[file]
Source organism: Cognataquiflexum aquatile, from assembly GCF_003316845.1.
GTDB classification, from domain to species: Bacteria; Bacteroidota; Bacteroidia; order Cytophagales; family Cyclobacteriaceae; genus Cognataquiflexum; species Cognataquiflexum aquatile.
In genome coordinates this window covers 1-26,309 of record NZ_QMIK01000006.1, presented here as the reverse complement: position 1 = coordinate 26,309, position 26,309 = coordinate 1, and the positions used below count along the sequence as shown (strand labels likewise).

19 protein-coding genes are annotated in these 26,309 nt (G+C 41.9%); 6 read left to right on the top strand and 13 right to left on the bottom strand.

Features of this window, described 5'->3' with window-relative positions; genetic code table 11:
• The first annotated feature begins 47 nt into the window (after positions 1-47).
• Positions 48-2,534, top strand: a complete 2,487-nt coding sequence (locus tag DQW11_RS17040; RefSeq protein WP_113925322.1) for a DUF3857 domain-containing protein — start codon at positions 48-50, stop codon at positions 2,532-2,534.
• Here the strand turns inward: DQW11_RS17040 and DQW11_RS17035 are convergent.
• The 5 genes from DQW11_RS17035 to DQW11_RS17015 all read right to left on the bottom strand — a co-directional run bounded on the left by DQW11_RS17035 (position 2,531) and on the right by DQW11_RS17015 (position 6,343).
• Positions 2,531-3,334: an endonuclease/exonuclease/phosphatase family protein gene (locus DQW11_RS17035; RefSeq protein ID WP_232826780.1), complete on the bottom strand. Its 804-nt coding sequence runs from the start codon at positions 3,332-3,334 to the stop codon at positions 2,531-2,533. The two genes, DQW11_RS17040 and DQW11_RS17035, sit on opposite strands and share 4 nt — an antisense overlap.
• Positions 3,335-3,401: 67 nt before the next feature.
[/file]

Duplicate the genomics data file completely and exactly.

Source organism: Cognataquiflexum aquatile, from assembly GCF_003316845.1.
GTDB classification, from domain to species: Bacteria; Bacteroidota; Bacteroidia; order Cytophagales; family Cyclobacteriaceae; genus Cognataquiflexum; species Cognataquiflexum aquatile.
In genome coordinates this window covers 1-26,309 of record NZ_QMIK01000006.1, presented here as the reverse complement: position 1 = coordinate 26,309, position 26,309 = coordinate 1, and the positions used below count along the sequence as shown (strand labels likewise).

19 protein-coding genes are annotated in these 26,309 nt (G+C 41.9%); 6 read left to right on the top strand and 13 right to left on the bottom strand.

Features of this window, described 5'->3' with window-relative positions; genetic code table 11:
• The first annotated feature begins 47 nt into the window (after positions 1-47).
• Positions 48-2,534, top strand: a complete 2,487-nt coding sequence (locus tag DQW11_RS17040; RefSeq protein WP_113925322.1) for a DUF3857 domain-containing protein — start codon at positions 48-50, stop codon at positions 2,532-2,534.
• Here the strand turns inward: DQW11_RS17040 and DQW11_RS17035 are convergent.
• The 5 genes from DQW11_RS17035 to DQW11_RS17015 all read right to left on the bottom strand — a co-directional run bounded on the left by DQW11_RS17035 (position 2,531) and on the right by DQW11_RS17015 (position 6,343).
• Positions 2,531-3,334: an endonuclease/exonuclease/phosphatase family protein gene (locus DQW11_RS17035; RefSeq protein ID WP_232826780.1), complete on the bottom strand. Its 804-nt coding sequence runs from the start codon at positions 3,332-3,334 to the stop codon at positions 2,531-2,533. The two genes, DQW11_RS17040 and DQW11_RS17035, sit on opposite strands and share 4 nt — an antisense overlap.
• Positions 3,335-3,401: 67 nt before the next feature.